Id. at 216, 105 S. Ct. at 3133, 87 L. Ed. 2d at 159-60 (citations omitted) (emphasis added). Lennon argues that his conviction should be reversed because there is no "physical identity" between the checks that traveled in interstate commerce and the kickback portion that was "taken by fraud." We disagree for two reasons.

First, we interpret the Court's admonition that the statute contemplates "a physical identity between the items unlawfully obtained and those eventually transported" as distinguishing intangible rights, such as copyright, from the physical items the statute seeks to regulate, such as goods, wares, merchandise, securities or money.3  The instant case presents no such question of coverage. On the contrary, the statute expressly reaches "securities," the definition of which indisputably includes the Charter checks at issue.

Second, the Court explicitly refused to address the issue before us: the degree of "sameness" the statute requires between what is transported in interstate commerce and what is "taken by fraud." The Court expressly declined to consider the issue when the government in Dowling offered to show that "the wrongfully obtained tapes which contained the musical material should be considered 'the same' as the phonorecords onto which the sounds were transferred...." Id. at 215 n. 7, 105 S. Ct. at 3132 n. 7, 87 L. Ed. 2d at 159 n. 7. Dowling is therefore distinguishable and does not control the instant case.

In the instant case, the jury was entitled to find that the funds that were transported in interstate commerce were "the same" as those that were "taken by fraud." The government introduced extensive evidence that the Charter checks were the source of the kickbacks. The fraud occurred at the time the checks were sent from Charter to Petrochem because that is when Lennon inflated the amount of each Charter check in order to finance the ultimate kickback from Jones to Lennon's companies. The district court properly instructed the jury that one element of the offense was that each Charter check "contained at least $5,000 in funds, which were taken by fraud." The jury was entitled to find that each Charter check not only contained legitimate funds designed to purchase crude oil, but also contained at least $5,000 in fraudulently obtained funds designed to finance kickbacks. The issue therefore reduces to whether the Act's requirement of "sameness" is satisfied even though both legitimate and illegitimate funds traveled interstate while commingled in the form of each check. We hold that it is.

We are persuaded that this case is controlled by United States v. Levy, 579 F.2d 1332, 1336 (5th Cir. 1978). The defendant in Levy engaged in a scheme where he took by fraud a check for $160,324 from the Alison Mortgage Company. Id. at 1333-34. The fraudulently obtained check was deposited in a Lafayette, Louisiana bank account, controlled by the defendant. Id. at 1333. The Lafayette bank account contained approximately $27,000 in legitimate funds that were not taken by fraud.4  Id. at 1337. The defendant drew two checks on the account, one for $45,000 and one for $55,000. Id. at 1333. The two checks were then sent across state lines and were deposited in a bank in Beaumont, Texas. Id. The court upheld the section 2314 conviction, reasoning that the two checks that traveled interstate must have contained at least $5,000 in fraudulently obtained funds because there were not enough legitimate funds in the Lafayette bank account to cover either of the interstate checks. Id. at 1336-37. The court explained that there was "no doubt that the two checks sent to Beaumont represented the funds illegally acquired from Alison." Id. at 1337 (emphasis added).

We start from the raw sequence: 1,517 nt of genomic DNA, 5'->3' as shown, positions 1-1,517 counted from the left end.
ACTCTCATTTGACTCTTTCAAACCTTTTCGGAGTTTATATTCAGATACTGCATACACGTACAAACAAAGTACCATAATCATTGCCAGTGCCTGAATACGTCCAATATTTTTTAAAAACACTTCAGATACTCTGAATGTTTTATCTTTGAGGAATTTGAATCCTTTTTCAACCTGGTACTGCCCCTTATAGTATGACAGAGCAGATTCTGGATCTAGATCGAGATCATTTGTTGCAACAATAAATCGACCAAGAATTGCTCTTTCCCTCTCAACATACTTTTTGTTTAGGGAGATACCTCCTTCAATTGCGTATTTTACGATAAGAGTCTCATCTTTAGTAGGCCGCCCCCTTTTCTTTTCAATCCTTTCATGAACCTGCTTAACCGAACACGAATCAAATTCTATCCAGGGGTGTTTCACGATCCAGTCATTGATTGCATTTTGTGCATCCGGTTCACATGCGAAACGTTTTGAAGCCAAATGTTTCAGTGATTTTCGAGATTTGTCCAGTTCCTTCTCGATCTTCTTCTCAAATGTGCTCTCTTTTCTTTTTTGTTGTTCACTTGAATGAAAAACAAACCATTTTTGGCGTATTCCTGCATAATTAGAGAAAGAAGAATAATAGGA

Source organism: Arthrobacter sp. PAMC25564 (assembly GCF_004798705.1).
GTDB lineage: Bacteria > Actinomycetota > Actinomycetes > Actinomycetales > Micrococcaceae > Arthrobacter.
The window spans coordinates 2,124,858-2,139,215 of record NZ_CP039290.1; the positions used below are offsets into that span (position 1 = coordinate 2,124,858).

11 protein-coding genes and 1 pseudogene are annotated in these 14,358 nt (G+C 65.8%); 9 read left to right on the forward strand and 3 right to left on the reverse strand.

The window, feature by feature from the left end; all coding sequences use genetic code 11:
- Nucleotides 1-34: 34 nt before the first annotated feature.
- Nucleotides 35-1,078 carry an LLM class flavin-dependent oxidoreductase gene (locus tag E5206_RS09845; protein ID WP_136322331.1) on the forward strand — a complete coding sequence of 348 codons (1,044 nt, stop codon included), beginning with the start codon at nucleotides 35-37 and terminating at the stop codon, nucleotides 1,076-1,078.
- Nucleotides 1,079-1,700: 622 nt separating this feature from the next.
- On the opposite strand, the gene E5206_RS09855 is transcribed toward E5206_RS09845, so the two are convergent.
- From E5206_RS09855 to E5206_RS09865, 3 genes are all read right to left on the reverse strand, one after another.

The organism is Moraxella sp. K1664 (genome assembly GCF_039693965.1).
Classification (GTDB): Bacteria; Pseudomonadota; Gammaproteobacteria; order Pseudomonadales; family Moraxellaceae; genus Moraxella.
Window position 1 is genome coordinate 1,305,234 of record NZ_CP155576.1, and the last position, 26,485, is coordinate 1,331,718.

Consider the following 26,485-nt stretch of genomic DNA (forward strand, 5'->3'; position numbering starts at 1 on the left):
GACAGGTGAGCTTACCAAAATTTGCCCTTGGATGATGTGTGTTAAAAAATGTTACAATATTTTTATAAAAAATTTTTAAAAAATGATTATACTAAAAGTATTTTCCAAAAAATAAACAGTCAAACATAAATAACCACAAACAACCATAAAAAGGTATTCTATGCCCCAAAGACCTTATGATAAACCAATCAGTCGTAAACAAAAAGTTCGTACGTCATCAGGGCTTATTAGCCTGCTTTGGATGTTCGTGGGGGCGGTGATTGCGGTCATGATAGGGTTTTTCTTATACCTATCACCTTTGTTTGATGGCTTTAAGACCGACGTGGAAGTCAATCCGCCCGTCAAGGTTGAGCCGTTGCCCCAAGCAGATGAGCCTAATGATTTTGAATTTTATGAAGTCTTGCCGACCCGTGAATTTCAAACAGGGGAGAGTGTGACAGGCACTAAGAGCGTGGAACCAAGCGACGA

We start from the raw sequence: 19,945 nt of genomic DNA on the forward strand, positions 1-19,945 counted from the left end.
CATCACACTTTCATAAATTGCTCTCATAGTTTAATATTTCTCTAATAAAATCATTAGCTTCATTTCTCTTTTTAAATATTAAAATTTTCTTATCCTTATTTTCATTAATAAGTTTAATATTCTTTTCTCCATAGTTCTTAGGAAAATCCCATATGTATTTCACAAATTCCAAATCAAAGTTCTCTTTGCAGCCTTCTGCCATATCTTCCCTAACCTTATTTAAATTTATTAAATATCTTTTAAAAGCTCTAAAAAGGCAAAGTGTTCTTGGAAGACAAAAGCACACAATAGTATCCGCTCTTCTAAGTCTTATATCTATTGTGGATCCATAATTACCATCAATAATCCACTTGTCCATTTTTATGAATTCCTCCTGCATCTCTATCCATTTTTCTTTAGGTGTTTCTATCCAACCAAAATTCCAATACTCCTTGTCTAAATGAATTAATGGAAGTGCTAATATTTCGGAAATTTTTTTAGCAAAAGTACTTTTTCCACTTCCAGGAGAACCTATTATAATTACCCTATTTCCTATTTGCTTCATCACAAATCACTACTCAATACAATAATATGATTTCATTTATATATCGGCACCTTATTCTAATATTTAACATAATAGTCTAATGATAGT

Levy teaches that we may look behind the form of an interstate check in order to scrutinize the funds it represents. The conviction was upheld in Levy because each check that traveled interstate must have represented at least $5,000 of funds that were "taken by fraud." Levy also teaches that it is not an impediment to conviction that the interstate checks may have contained at least some legitimate funds commingled with the funds that were "taken by fraud." By upholding the section 2314 conviction, the court in Levy inevitably found that the interstate checks were "the same" as the funds that were "taken by fraud." It was sufficient for a conviction under Section 2314 that the checks contained at least $5,000 in fraudulently obtained funds regardless of what portion, if any, represented legitimate funds.

By comparison, the instant case is much simpler. The government introduced evidence at trial that Lennon inflated the amount of each interstate Charter check in order to finance kickbacks. The jury was entitled to find that each check contained at least $5,000 in fraudulently obtained funds. As in Levy, it is no impediment to conviction that the fraudulently obtained funds were commingled in an interstate check with legitimate funds. It is sufficient that the Charter checks contained at least $5,000 in fraudulently obtained funds regardless of what portion represented legitimate funds. See also United States v. Moore, 571 F.2d 154, 157-58 (3rd Cir.), cert. denied, 435 U.S. 956, 98 S. Ct. 1589, 55 L. Ed. 2d 808 (1978) (counterfeit tickets held to be "the same" as stolen blank ticket stock).

Our holding is bolstered by the policy implications of a contrary result. Lennon seeks to reverse his conviction because the funds that were taken by fraud were commingled in a check with other legitimate funds. The logical extension of Lennon's argument is that a defendant charged with violating section 2314 could escape conviction simply by proving that at least one dollar of the interstate check was sent in return for valid consideration. Congress could not have intended such a result.

Lennon's only remaining argument worthy of discussion is based on an alleged defect in his indictment. Lennon's attack focuses on paragraph No. 9 of count one which reads: